How to Measure Your Home’s Water Pressure

Have you ever noticed changes in the water pressure in your home? These variations—some subtle, some not-so-subtle—can be caused by various factors. While measuring your home's water pressure isn't necessarily a common practice, it can be a proactive step to detect issues. Homeowners often consider measuring it if they notice changes in their plumbing, such as inconveniently low water pressure levels, or if they suspect leaks or blockages in their plumbing lines. Additionally, it can be helpful to measure water pressure when installing new appliances or irrigation systems to be sure that the systems receive the necessary water flow for expected performance.

Common Causes of Water Pressure Fluctuations

  1. Distance and elevation from the water source. The farther a system is from the water source, the lower the water pressure might be due to friction and resistance in the pipes. Water pressure issues are also caused by height, which is important to keep in mind if you're installing a second-story laundry room.

  2. The water system design, including pipe size and material. The design and layout of the water supply system, including the placement of valves, pumps, and reservoirs, can affect water pressure distribution. Smaller pipes or those made from materials like galvanized steel or lead may restrict water flow, leading to lower pressure.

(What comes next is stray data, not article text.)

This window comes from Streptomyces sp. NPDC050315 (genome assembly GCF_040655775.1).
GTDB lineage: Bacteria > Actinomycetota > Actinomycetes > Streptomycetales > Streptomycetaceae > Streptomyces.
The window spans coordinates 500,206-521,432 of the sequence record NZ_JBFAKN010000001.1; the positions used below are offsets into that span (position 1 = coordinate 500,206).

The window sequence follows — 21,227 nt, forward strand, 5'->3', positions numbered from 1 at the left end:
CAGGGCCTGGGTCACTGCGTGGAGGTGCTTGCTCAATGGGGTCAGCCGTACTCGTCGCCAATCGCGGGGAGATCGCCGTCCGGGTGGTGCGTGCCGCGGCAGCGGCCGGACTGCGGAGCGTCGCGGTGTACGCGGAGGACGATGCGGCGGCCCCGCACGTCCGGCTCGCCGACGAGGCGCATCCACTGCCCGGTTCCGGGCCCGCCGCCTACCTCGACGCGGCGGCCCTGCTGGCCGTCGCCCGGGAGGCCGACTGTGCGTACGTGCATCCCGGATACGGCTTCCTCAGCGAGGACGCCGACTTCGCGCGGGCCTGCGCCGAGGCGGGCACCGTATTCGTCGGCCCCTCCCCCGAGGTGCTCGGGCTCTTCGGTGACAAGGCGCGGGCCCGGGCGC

3. Demand fluctuations. High demand during peak times, such as in the morning or evening, can lead to temporary drops in water pressure as the system struggles to meet the increased demand. Excessive or simultaneous usage of water appliances (such as showers and washing machines) in a property or neighborhood can strain the water supply system, causing pressure fluctuations. Additionally, if the water source (such as a well or reservoir) has limited capacity, it may struggle to maintain adequate pressure during periods of high demand.

  4. Leaks or blockages. Damage to pipes or blockages can disrupt the flow and reduce water pressure.

  5. Broken water pressure regulators. Malfunctioning or inadequate pressure regulation equipment can result in fluctuations throughout the system.

  6. Seasonal changes. While you never want to deal with freezing pipes inside your house, it is important to note that changes in temperature can cause water pipes to contract or freeze.

Has your water pressure suddenly increased?<p>Photo by Dan Watson on Unsplash</p>
Has your water pressure suddenly increased?

Photo by Dan Watson on Unsplash

7 Steps to Test Your Home's Water Pressure

Step 1. Buy or Borrow a Water Pressure Gauge

  • First and foremost, you'll need a water pressure gauge. Inexpensive pressure gauges with female hose threads are available at most hardware stores and online.

  • Make sure to choose a gauge that is easy to read.

Step 2. Locate the Cold Water Supply Valve in Your Home

  • Locate the main water supply valve in your home. This is usually located near your water meter or where the main water line enters your home.

  • Turn off the valve to temporarily stop the flow of water.

Step 3. Attach the Gauge to a Water Source